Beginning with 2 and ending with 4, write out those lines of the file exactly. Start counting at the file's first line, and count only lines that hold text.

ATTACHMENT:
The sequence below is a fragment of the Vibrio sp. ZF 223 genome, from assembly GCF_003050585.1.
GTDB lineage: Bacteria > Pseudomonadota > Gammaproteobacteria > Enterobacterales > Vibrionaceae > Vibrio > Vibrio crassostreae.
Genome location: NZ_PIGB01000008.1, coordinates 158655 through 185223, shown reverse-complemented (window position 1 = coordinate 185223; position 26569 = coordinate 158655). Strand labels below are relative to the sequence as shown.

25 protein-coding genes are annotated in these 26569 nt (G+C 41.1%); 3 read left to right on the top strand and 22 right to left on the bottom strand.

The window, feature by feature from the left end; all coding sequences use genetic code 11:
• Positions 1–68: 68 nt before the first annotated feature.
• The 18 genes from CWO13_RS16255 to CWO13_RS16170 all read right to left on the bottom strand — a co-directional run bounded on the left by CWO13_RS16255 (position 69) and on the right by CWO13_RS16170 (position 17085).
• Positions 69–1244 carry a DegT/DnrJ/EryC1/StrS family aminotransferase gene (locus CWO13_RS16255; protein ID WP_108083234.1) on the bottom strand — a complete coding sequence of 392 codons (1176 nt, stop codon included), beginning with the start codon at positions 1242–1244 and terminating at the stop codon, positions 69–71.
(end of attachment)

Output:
GTDB lineage: Bacteria > Pseudomonadota > Gammaproteobacteria > Enterobacterales > Vibrionaceae > Vibrio > Vibrio crassostreae.
Genome location: NZ_PIGB01000008.1, coordinates 158655 through 185223, shown reverse-complemented (window position 1 = coordinate 185223; position 26569 = coordinate 158655). Strand labels below are relative to the sequence as shown.

25 protein-coding genes are annotated in these 26569 nt (G+C 41.1%); 3 read left to right on the top strand and 22 right to left on the bottom strand.